We see a constant battle between Tom Buchanan and Gatsby. “An Oxford Man! Like hell he is! He wears a pink suit!” Tom, a man from an “enormously wealthy” family, seems to Nick to have lost all sense of morality. Nick describes Tom’s physique in a metaphorical way for his true character. “A hard mouth and a supercilious manner…arrogant eyes had established dominance over his face…always leaning aggressively forward…a cruel body…added to the impression of factitiousness he conveyed.” We see that the wealth Tom has inherited causes him to become arrogant and condescending to others, while losing any morals he has. Rather than becoming immoral through wealth as Tom has, Gatsby engages in criminal activity so to become wealthy. “Young Park’s in trouble…they picked him up when they handed the bonds over.” We see further into Gatsby’s criminalities when we hear that he is lying to Nick about his past in order to cover up any criminal activity. Gatsby claims to others that he has inherited his wealth, but Nick discovers that “his parents were shiftless and unsuccessful farm people.” Gatsby has entered a world where money takes precedence over moral integrity. Once this idea is set in, members of high social classes focus on immediate indulgences, rather than long term pleasures of life such as love. I think it is at this stage that we see Gatsby as a victim; he has become part of a mad hierarchy because he wants to find love, and because love has driven him here, least of all because he wants material objects and to be part of a high social circle. “I’ve got a man in England who buys me clothes.”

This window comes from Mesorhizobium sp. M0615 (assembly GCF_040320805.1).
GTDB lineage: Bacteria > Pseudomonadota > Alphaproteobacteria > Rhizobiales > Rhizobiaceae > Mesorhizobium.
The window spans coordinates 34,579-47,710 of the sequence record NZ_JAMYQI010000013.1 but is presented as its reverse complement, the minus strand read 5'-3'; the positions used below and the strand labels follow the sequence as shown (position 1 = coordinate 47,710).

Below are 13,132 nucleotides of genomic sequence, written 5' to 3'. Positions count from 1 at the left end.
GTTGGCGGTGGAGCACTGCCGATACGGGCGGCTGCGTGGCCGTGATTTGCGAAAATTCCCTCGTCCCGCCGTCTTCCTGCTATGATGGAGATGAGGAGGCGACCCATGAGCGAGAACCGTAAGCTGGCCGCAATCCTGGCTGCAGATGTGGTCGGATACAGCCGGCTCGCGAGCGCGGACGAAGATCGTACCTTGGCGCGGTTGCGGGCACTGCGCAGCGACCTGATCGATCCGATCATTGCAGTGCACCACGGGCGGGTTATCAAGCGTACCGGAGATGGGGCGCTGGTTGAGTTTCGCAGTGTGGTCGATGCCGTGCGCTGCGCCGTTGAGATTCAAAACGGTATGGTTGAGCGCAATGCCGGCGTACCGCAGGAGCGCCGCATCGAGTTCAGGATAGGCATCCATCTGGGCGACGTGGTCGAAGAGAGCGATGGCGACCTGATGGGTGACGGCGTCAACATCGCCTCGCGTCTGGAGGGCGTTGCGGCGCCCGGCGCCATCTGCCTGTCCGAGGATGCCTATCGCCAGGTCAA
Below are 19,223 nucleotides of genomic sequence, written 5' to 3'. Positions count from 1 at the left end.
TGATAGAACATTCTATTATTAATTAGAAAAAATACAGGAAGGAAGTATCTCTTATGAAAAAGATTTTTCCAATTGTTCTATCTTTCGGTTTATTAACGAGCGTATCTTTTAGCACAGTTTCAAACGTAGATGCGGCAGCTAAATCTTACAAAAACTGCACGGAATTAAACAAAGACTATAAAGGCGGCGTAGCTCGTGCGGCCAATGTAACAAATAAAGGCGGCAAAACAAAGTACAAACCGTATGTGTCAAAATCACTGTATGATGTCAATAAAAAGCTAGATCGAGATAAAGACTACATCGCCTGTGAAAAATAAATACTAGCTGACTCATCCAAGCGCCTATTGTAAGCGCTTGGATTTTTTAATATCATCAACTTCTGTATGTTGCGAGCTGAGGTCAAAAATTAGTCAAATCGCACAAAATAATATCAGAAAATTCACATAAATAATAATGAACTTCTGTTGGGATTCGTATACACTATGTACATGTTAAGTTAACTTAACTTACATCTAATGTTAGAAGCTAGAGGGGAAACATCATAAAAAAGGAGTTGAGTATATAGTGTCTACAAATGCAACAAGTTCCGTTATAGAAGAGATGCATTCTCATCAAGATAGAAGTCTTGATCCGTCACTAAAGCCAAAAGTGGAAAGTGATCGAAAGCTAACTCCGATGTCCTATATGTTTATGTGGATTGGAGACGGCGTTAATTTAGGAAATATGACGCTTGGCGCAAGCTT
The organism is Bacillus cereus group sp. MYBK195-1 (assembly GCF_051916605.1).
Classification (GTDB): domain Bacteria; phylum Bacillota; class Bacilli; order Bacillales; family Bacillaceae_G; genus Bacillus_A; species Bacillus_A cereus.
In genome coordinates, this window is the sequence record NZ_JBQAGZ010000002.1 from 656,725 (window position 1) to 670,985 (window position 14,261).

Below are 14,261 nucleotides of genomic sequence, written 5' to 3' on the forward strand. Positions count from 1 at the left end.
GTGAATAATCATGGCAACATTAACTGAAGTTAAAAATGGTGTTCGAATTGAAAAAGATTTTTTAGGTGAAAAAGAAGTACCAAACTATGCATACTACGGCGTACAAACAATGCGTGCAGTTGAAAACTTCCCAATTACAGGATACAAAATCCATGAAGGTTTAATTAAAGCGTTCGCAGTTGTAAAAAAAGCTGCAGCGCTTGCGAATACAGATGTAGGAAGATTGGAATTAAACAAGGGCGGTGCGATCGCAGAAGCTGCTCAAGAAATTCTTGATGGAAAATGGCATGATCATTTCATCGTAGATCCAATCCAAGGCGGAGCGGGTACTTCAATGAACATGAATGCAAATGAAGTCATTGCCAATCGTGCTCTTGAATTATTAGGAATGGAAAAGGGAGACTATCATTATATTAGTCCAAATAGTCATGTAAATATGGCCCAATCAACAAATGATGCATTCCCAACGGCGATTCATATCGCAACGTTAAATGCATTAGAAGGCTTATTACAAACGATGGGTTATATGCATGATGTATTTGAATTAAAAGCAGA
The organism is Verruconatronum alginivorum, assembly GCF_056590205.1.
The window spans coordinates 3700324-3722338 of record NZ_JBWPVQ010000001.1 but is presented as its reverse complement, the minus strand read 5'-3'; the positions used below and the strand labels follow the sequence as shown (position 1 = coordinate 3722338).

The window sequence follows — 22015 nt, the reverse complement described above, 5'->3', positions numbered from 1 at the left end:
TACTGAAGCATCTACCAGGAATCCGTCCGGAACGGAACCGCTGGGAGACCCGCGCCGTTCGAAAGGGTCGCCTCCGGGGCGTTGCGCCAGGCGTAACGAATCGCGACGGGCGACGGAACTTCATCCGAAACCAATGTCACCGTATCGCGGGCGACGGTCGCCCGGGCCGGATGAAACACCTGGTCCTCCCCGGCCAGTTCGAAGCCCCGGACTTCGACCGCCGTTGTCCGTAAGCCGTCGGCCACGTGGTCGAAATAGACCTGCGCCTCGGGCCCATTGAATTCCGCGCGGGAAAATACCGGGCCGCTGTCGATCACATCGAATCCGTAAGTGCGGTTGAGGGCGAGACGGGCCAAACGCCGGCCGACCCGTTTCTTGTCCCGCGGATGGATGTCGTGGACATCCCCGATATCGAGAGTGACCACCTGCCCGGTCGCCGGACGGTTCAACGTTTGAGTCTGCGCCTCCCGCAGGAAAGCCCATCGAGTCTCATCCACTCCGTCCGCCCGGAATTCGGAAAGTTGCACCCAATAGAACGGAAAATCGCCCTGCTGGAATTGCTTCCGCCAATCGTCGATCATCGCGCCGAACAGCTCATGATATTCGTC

It is his love, Daisy, who is really the centre of all of this. She seems to constantly strive to keep herself busy by means of social interaction. “What’ll we do with ourselves this afternoon…and the day after that, and the next thirty years?” In Daisy we see a perfect example of the materialism that her society so requires in her relationship with her daughter. “Your mother wanted to show you off.”